By Dan Hagen
Often, when I see Buddhist iconography — the half-lidded statues and paintings of Buddha and the bodhisattvas — they communicate to me a sense of stoic, settled calm and existential centeredness, immediately and on some elemental level. I can get something of the same feeling looking at a Midwestern field in summer being massaged by a breeze or the surface of a pond in spring where the water-walking insects dance on their own reflections.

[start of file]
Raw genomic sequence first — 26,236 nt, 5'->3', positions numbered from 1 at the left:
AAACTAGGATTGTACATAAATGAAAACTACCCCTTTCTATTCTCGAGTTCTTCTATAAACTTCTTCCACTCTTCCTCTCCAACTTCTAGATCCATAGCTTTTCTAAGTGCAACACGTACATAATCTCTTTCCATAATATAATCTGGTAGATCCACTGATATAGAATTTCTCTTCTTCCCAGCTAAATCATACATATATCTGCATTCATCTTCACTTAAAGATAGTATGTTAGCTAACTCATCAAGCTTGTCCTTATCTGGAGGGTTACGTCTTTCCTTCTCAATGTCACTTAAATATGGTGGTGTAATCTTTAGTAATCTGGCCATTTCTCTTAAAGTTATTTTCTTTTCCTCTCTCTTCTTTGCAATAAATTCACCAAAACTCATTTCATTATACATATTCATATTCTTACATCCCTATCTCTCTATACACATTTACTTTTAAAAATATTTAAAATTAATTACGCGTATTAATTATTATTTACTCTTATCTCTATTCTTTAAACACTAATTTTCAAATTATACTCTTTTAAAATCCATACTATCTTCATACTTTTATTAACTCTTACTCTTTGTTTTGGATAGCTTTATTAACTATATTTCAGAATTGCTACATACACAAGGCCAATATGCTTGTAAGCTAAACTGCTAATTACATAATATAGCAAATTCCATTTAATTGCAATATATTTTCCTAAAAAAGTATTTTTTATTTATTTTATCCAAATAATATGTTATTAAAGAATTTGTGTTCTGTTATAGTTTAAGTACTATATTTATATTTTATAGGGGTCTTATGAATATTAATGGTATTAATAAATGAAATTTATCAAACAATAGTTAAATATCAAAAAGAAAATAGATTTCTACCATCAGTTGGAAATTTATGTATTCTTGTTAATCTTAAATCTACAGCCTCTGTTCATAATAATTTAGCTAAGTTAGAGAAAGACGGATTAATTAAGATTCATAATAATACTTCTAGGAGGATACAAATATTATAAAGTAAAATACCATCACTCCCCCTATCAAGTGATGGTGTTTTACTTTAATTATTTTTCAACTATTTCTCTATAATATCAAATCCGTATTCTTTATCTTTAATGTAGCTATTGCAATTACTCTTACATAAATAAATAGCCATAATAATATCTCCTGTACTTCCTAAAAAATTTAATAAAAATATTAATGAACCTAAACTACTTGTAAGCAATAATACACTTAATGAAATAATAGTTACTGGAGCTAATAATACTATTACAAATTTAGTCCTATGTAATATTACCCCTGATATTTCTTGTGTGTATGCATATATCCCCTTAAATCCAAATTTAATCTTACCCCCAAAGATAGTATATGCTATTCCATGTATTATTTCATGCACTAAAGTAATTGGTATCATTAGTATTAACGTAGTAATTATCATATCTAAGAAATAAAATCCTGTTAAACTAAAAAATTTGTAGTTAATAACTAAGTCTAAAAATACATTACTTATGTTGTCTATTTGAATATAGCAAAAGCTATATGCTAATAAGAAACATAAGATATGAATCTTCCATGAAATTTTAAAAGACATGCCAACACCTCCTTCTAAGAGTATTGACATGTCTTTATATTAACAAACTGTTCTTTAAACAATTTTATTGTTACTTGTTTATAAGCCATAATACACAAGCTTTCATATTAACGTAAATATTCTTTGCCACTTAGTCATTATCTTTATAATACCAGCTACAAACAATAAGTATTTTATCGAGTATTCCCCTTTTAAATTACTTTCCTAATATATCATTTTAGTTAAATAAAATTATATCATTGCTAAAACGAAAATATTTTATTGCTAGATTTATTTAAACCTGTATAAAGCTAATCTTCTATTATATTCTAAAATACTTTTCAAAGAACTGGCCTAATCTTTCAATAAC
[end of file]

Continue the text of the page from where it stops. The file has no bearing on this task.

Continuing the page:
I’ve had this reaction all my life, and no other religious imagery ever provided me this frisson. I put it down to some kind of unconscious affinity.